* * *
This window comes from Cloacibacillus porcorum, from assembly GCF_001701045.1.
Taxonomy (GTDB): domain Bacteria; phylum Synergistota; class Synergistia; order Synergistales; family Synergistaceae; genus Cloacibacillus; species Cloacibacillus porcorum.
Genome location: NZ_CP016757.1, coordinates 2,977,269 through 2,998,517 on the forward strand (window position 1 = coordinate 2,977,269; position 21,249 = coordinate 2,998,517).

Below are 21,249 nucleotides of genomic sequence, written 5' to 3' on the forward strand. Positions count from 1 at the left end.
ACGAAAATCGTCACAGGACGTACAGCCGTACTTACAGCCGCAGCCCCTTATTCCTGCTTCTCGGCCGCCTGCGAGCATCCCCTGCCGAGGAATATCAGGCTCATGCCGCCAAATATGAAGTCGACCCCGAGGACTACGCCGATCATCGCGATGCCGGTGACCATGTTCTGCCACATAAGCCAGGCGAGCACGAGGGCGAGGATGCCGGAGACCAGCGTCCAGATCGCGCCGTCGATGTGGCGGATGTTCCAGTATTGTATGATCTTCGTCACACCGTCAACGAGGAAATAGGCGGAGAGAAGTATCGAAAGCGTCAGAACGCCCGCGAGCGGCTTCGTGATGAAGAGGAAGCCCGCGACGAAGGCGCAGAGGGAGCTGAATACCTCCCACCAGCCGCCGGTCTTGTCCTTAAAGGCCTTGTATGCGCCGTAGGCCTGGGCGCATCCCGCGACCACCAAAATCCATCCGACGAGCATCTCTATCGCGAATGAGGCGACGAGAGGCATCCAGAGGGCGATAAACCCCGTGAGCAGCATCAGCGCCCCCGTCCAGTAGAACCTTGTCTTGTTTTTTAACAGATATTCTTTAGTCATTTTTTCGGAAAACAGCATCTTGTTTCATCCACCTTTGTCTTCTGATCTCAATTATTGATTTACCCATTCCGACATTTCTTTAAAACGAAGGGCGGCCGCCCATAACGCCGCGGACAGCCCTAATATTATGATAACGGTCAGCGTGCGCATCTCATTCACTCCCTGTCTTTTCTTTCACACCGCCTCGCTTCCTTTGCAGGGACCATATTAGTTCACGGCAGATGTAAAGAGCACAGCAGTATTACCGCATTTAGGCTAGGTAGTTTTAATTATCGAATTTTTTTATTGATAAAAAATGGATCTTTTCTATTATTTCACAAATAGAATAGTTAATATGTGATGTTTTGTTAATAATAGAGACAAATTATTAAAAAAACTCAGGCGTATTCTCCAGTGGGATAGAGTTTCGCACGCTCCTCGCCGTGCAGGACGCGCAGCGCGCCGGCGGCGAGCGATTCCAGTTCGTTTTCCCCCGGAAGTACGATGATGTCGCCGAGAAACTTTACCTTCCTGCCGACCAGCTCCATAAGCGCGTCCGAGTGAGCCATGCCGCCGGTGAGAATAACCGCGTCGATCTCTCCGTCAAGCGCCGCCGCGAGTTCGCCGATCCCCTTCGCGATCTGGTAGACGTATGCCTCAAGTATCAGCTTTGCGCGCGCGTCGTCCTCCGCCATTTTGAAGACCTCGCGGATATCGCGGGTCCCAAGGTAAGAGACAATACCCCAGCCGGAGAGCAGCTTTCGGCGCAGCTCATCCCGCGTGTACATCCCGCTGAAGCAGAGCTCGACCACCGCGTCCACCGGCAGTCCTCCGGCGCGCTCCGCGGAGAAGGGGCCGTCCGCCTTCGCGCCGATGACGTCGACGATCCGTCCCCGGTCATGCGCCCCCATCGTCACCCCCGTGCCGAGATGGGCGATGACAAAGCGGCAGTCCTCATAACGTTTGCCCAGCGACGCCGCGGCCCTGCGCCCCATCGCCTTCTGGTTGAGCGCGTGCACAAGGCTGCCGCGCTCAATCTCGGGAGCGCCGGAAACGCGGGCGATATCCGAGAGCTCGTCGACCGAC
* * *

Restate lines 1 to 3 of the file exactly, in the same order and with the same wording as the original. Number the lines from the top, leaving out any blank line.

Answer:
This window comes from Cloacibacillus porcorum, from assembly GCF_001701045.1.
Taxonomy (GTDB): domain Bacteria; phylum Synergistota; class Synergistia; order Synergistales; family Synergistaceae; genus Cloacibacillus; species Cloacibacillus porcorum.
Genome location: NZ_CP016757.1, coordinates 2,977,269 through 2,998,517 on the forward strand (window position 1 = coordinate 2,977,269; position 21,249 = coordinate 2,998,517).